A Summary of Tangible & Intangible Risks

by Chirantan Basu; Updated September 26, 2017

Risks are unplanned events that can impact businesses in a significant and adverse way. Management must deal with risks every day, such as the threat of new competitors, changing customer preferences, political upheaval and economic slowdowns. Tangible risks can be easily quantified, meaning the benefits and costs can be expressed in dollar terms. Intangible risks are difficult to define in concrete and dollar terms and require a greater degree of subjectivity and intuition.

Tangible Risks

Tangible risks include project and product management risks such as schedule slippages, personnel unavailability and budget shortfalls. If not managed properly, they can lead to business risks such as lost customer sales. Ernst & Young ranked credit risk as one of the top business risks for 2010. It is linked to overall macroeconomic conditions and has a measurable impact on the financial statements. Companies can manage this risk through flexible cash management and cost control measures.

Rising raw material and energy costs represent a tangible risk for most companies because they directly impact profitability. A related risk is pricing pressure -- the inability of companies to increase prices because of competition from low-cost overseas suppliers and aggressive discounting by competitors.

Globalization means global supply chains, linked using software systems and telecommunications networks. Very few rules govern these complex architectures, yet businesses and governments depend on them. System failures or cyberattacks could cause serious disruptions throughout the supply chain, which could hurt production and sales for several companies simultaneously.

Intangible Risks

Ernst & Young's list of top business risks for 2010 ranked regulations, including environmental regulations such as carbon-trading schemes, and related compliance costs as one of the top risks. This is an intangible risk, because regulatory actions by governments worldwide cannot be reasonably predicted or quantified. Companies should use industry associations and lobby elected officials to anticipate and possibly shape regulatory changes rather than wait for them to happen.

Economic and political volatility also are intangible risks, both in emerging and developed markets. Rising protectionism sentiments, especially during downturns, represent a serious risk for global businesses.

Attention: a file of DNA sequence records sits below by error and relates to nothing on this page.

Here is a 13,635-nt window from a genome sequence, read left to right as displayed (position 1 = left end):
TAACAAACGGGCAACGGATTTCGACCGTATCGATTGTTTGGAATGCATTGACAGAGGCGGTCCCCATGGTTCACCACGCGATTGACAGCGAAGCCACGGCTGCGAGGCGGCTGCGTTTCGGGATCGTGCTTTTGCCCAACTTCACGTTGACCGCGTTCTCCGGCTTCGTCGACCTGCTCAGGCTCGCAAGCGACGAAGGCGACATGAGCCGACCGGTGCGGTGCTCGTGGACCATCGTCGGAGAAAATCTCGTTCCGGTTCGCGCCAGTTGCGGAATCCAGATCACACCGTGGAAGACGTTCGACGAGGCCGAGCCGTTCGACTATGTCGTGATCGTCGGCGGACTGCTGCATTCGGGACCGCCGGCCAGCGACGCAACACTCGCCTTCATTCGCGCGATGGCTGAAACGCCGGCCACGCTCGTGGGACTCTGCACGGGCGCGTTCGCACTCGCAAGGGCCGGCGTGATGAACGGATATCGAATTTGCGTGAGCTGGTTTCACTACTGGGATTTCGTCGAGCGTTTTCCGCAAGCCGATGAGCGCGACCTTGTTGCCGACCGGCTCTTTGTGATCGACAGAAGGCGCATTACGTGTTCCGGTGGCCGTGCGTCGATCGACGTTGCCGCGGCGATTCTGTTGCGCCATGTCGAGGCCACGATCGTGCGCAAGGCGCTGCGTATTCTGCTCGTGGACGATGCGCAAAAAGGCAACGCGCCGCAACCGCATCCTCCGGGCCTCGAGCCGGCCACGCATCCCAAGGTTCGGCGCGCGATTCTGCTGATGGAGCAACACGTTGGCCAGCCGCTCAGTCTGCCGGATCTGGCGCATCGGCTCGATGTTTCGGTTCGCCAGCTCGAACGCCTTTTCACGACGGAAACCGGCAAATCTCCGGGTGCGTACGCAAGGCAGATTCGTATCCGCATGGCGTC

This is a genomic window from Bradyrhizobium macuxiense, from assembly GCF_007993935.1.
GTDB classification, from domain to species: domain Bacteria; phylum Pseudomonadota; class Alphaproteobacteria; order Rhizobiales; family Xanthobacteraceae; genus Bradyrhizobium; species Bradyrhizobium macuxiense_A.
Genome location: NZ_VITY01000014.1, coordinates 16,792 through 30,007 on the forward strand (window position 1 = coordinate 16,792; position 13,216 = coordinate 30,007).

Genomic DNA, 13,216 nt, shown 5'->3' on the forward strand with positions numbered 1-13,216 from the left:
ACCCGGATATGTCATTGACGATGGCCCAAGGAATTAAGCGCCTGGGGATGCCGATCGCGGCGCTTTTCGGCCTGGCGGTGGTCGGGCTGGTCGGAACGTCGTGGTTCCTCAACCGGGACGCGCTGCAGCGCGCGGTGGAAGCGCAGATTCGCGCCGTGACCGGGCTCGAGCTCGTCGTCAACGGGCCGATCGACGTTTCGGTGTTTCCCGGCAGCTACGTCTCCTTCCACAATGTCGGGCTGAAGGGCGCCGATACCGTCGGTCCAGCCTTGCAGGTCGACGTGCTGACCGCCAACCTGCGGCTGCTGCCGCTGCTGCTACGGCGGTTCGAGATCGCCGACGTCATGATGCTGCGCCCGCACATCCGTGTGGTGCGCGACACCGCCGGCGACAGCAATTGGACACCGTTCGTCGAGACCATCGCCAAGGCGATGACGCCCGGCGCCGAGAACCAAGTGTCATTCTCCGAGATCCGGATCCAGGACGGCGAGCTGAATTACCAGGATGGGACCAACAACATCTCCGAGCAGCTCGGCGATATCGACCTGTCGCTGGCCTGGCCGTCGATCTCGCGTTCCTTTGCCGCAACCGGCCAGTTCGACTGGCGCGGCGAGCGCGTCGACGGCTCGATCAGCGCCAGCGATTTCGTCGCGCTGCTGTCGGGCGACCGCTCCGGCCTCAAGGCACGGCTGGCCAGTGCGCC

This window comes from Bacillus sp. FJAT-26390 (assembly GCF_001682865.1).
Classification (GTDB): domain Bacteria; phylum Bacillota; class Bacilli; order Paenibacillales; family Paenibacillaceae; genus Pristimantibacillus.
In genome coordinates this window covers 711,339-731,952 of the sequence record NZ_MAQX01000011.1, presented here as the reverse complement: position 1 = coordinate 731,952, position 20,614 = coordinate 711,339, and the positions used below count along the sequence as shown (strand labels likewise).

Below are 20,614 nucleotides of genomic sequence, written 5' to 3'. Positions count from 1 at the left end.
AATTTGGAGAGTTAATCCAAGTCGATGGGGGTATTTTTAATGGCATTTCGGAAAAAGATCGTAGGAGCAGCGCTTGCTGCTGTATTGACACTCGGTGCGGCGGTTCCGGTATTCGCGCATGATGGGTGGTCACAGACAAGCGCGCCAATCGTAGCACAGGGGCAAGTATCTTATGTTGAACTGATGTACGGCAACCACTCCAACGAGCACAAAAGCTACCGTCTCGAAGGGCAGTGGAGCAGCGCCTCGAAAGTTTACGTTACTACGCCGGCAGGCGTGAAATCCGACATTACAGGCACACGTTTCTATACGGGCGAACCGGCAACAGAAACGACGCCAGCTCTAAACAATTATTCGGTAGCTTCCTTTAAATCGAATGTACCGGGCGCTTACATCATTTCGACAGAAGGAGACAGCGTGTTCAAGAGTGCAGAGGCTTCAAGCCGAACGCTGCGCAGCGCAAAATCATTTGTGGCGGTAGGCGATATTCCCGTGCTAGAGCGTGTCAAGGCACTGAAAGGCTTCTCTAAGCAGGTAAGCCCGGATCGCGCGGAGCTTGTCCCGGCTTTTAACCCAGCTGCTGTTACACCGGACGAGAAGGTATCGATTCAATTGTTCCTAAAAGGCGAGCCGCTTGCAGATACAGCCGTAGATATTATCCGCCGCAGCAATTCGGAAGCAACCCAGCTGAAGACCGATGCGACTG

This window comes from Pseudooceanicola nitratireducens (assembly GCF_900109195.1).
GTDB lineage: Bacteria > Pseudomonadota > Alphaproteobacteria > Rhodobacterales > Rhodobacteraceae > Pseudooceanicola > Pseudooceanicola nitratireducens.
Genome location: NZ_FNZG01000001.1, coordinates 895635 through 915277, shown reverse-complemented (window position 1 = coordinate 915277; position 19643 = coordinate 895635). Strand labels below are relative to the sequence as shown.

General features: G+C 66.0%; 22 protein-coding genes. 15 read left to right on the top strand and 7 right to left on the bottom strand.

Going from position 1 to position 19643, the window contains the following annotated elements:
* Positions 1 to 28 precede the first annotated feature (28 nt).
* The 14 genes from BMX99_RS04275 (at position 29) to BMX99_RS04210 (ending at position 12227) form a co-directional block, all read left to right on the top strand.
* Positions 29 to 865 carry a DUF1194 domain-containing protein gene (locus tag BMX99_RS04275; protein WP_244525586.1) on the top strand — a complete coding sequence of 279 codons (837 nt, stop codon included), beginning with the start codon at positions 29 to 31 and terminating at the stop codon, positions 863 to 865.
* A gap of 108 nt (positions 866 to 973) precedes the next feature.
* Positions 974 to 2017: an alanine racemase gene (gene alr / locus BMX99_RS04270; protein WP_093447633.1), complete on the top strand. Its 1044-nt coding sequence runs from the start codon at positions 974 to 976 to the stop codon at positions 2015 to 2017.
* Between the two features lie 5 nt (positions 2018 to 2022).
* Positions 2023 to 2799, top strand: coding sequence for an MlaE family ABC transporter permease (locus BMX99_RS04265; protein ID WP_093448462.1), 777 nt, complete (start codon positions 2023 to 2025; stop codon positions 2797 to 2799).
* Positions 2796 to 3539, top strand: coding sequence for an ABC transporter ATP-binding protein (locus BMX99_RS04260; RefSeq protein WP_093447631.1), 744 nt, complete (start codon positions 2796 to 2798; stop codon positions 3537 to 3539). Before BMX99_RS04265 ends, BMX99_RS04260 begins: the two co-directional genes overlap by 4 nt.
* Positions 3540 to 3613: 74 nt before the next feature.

Emerging technologies and the ability to constantly innovate are other intangible risks. Companies must not only keep pace with the competition in terms of leading-edge products, they also must integrate new technologies -- such as social media and enterprise resource planning -- in their business processes to avoid being rendered obsolete by their competitors.

Risk Management

Risk management involves identifying potential risks and implementing measures to minimize their impact. Risks should be prioritized according to their probability of occurrence and impact severity. Risk mitigation strategies should be constantly monitored and adjusted because business conditions and risks change over time.

Considerations: Costs vs. Benefits

Risks usually involve a cost-benefit trade-off. The analysis usually is simpler for quantifiable tangible risks than intangible risks. Best estimates and managerial judgment often play key roles in risk assessment and management.

About the Author

Based in Ottawa, Canada, Chirantan Basu has been writing since 1995. His work has appeared in various publications and he has performed financial editing at a Wall Street firm. Basu holds a Bachelor of Engineering from Memorial University of Newfoundland, a Master of Business Administration from the University of Ottawa and holds the Canadian Investment Manager designation from the Canadian Securities Institute.